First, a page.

by | Nov 7, 2015 | Avoid Complacency, Leadership, Work Hard

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Falling into a complacency trap is so easy to do. And it’s no wonder. Humans are homeostatic beings. Just as our bodies work to maintain equilibrium, our brains work to keep our external environment stable, too. We are driven to resist change. We like things just the way they are….even if we actually hate the way things are.

The thing about complacency is that it sneaks up on you ever so quietly. It happens slowly over time, going almost unnoticed. It might be disguised as contentment. It becomes invisible in the wake of success. It conceals itself behind relationships you take for granted. It hides beneath the surface of self-justifying statements like, “I had no control over the outcome” and “I’ve paid my dues and now it’s someone else’s turn” or the worst, “I’m just easily bored.” But make no mistake, it’s always there waiting, luring you into believing that you can sit back and take a well-deserved hiatus from the hard work that’s required (almost constantly) to grow as a person, employee, leader, and organization.

The next thing you know, complacency has led you to mediocrity. Mediocrity results in an uninspired, undistinguished, unexceptional, lackluster, and forgettable performance. Whew, that’s a tough place to pull yourself out of. Mediocrity is like thick, sticky mud that sucks you back into the swamp. Unless you are ready to break a serious sweat and painstakingly claw your way out by making major changes to your life, team, or organization, you are stuck.

You must guard against complacency at all costs. The best way to do that is to ALWAYS shake things up. Turn off the TV and put down your phone. Get off the couch and go for a jog. Do something you’ve never done before. Change your routine so you meet new people. Hire a coach. Go see a marriage counselor. Ask for feedback and then do something with it. Admit your weaknesses and work fervently to minimize them. Pitch an idea to your boss. Ask to lead a major project at work. Pay careful attention to your competitors. Stay current on what’s happening in your industry and anticipate how changes in it will affect your business. Pick apart your business model and then reconstruct it. Move people into new positions within your company. Help your employees and coworkers solve problems. Set goals and make a plan to achieve them.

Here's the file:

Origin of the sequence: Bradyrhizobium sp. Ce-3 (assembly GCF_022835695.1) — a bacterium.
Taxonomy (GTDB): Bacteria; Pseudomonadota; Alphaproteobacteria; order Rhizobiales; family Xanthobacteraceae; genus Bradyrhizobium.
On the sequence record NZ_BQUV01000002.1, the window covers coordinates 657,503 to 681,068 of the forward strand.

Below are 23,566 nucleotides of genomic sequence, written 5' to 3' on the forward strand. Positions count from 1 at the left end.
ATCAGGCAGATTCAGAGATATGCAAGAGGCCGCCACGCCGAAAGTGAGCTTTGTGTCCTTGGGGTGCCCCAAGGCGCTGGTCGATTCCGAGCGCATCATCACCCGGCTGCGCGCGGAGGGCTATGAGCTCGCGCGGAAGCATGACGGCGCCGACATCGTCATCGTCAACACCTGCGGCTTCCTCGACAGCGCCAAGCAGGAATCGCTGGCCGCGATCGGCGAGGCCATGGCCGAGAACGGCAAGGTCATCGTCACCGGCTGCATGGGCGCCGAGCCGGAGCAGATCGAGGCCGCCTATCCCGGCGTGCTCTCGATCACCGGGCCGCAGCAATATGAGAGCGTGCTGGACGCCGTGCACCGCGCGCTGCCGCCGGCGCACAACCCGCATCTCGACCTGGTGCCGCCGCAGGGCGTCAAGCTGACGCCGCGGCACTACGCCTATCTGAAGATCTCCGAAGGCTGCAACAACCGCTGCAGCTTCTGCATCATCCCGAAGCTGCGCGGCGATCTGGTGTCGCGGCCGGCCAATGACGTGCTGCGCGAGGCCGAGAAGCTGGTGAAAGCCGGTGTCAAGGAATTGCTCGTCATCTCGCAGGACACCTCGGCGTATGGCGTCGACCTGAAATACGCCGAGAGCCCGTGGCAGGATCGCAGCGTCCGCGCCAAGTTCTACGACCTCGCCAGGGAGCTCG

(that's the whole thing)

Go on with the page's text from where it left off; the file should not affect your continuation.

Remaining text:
And make sure that you (and your team) are crystal clear on the WHY of what you are trying to achieve. Wandering around aimlessly without a well-defined (and shared) purpose is a surefire way to cultivate complacency. Doing something for the sake of just doing it is about as uninspiring as it gets.

Most importantly, never ignore the little things that start to tear at the fabric of your family/team/organization. Don’t sweep problems under the rug. Act swiftly and with care because if left alone, you are setting the stage for acceptance of complacency and mediocrity.

As always, thank you for reading and sharing. Want more advice? Check out this post on how to be an accountable leader.

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